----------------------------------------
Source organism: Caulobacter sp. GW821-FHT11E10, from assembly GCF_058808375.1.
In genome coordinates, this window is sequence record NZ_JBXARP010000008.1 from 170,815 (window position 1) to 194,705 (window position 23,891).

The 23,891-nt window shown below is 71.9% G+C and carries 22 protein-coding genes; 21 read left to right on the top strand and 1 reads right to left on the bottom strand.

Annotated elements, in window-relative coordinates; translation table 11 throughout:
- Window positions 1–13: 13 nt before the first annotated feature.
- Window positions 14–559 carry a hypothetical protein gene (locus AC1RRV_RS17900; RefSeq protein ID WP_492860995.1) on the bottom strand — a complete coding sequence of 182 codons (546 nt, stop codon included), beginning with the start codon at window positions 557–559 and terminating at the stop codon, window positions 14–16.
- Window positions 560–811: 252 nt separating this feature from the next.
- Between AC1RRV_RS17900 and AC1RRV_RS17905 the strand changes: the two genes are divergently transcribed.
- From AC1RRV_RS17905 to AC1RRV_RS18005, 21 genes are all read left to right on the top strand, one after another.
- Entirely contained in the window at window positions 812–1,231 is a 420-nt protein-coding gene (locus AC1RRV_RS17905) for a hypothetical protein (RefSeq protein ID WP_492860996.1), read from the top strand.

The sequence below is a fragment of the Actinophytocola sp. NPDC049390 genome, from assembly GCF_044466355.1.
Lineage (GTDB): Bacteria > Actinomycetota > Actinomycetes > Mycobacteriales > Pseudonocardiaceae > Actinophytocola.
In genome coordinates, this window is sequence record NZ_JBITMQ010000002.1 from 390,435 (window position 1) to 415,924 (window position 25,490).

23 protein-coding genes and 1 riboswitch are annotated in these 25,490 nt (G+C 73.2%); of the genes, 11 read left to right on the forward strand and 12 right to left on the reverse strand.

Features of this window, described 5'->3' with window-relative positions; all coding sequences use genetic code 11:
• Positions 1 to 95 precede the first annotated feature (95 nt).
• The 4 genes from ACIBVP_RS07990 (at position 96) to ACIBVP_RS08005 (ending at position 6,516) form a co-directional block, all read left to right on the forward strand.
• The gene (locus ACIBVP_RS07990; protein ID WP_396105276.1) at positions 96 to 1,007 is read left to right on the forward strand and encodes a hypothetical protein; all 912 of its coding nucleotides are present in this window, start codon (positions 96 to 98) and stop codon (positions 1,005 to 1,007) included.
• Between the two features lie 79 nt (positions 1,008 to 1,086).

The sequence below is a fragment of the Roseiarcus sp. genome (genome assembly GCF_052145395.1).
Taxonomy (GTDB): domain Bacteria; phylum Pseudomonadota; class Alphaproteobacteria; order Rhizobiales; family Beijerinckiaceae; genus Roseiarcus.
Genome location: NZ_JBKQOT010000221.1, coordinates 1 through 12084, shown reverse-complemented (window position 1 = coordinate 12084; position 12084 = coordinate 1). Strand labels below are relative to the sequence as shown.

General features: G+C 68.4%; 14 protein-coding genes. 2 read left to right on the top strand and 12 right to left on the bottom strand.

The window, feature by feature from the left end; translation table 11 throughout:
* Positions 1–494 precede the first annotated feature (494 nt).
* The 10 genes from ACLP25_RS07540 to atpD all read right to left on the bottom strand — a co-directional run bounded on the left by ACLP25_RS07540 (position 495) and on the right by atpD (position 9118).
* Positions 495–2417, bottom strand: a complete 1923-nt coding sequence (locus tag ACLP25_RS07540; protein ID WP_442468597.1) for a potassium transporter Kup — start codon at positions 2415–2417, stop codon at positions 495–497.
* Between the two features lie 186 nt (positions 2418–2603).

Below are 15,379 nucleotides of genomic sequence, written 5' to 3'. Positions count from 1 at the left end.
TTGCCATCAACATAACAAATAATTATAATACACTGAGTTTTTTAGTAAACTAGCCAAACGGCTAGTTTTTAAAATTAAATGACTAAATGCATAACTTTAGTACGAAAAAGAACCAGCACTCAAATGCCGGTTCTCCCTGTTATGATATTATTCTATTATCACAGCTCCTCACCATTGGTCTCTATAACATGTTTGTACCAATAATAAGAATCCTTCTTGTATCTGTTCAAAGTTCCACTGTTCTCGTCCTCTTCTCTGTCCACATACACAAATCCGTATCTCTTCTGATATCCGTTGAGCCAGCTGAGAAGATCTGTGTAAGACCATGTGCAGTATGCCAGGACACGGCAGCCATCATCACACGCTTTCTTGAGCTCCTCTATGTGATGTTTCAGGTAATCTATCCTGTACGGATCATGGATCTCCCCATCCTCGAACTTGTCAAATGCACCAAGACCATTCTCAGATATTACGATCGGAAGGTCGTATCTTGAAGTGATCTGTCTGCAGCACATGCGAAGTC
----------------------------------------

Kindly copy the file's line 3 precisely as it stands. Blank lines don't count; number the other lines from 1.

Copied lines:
The 23,891-nt window shown below is 71.9% G+C and carries 22 protein-coding genes; 21 read left to right on the top strand and 1 reads right to left on the bottom strand.